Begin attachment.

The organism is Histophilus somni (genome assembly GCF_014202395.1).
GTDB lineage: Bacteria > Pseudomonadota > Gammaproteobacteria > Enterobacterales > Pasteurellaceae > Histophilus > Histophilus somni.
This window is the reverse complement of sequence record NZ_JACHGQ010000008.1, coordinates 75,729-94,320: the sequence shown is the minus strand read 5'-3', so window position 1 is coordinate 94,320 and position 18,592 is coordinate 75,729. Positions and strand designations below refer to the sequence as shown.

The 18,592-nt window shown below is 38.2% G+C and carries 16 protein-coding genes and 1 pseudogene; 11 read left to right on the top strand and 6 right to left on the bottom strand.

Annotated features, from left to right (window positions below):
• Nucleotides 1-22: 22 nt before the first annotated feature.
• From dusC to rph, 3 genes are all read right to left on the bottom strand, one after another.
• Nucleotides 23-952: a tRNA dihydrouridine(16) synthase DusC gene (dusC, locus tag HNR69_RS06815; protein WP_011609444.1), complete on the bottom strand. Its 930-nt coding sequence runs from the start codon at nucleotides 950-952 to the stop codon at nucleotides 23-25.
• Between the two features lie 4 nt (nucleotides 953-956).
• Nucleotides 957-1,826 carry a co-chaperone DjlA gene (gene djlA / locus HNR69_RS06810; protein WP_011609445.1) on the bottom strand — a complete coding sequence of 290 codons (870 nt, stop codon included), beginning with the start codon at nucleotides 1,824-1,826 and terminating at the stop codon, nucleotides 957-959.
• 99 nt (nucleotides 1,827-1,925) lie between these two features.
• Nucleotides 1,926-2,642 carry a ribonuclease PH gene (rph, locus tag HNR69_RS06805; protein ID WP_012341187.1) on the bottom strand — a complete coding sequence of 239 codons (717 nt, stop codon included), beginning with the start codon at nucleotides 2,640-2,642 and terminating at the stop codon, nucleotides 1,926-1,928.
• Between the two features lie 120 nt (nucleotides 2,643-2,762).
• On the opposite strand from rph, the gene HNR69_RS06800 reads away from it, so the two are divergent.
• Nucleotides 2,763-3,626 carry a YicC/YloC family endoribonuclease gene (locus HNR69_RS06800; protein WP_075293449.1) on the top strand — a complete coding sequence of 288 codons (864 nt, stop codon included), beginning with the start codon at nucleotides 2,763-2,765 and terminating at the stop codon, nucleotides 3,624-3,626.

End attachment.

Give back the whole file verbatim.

The organism is Histophilus somni (genome assembly GCF_014202395.1).
GTDB lineage: Bacteria > Pseudomonadota > Gammaproteobacteria > Enterobacterales > Pasteurellaceae > Histophilus > Histophilus somni.
This window is the reverse complement of sequence record NZ_JACHGQ010000008.1, coordinates 75,729-94,320: the sequence shown is the minus strand read 5'-3', so window position 1 is coordinate 94,320 and position 18,592 is coordinate 75,729. Positions and strand designations below refer to the sequence as shown.

The 18,592-nt window shown below is 38.2% G+C and carries 16 protein-coding genes and 1 pseudogene; 11 read left to right on the top strand and 6 right to left on the bottom strand.

Annotated features, from left to right (window positions below):
• Nucleotides 1-22: 22 nt before the first annotated feature.
• From dusC to rph, 3 genes are all read right to left on the bottom strand, one after another.
• Nucleotides 23-952: a tRNA dihydrouridine(16) synthase DusC gene (dusC, locus tag HNR69_RS06815; protein WP_011609444.1), complete on the bottom strand. Its 930-nt coding sequence runs from the start codon at nucleotides 950-952 to the stop codon at nucleotides 23-25.
• Between the two features lie 4 nt (nucleotides 953-956).
• Nucleotides 957-1,826 carry a co-chaperone DjlA gene (gene djlA / locus HNR69_RS06810; protein WP_011609445.1) on the bottom strand — a complete coding sequence of 290 codons (870 nt, stop codon included), beginning with the start codon at nucleotides 1,824-1,826 and terminating at the stop codon, nucleotides 957-959.
• 99 nt (nucleotides 1,827-1,925) lie between these two features.
• Nucleotides 1,926-2,642 carry a ribonuclease PH gene (rph, locus tag HNR69_RS06805; protein ID WP_012341187.1) on the bottom strand — a complete coding sequence of 239 codons (717 nt, stop codon included), beginning with the start codon at nucleotides 2,640-2,642 and terminating at the stop codon, nucleotides 1,926-1,928.
• Between the two features lie 120 nt (nucleotides 2,643-2,762).
• On the opposite strand from rph, the gene HNR69_RS06800 reads away from it, so the two are divergent.
• Nucleotides 2,763-3,626 carry a YicC/YloC family endoribonuclease gene (locus HNR69_RS06800; protein WP_075293449.1) on the top strand — a complete coding sequence of 288 codons (864 nt, stop codon included), beginning with the start codon at nucleotides 2,763-2,765 and terminating at the stop codon, nucleotides 3,624-3,626.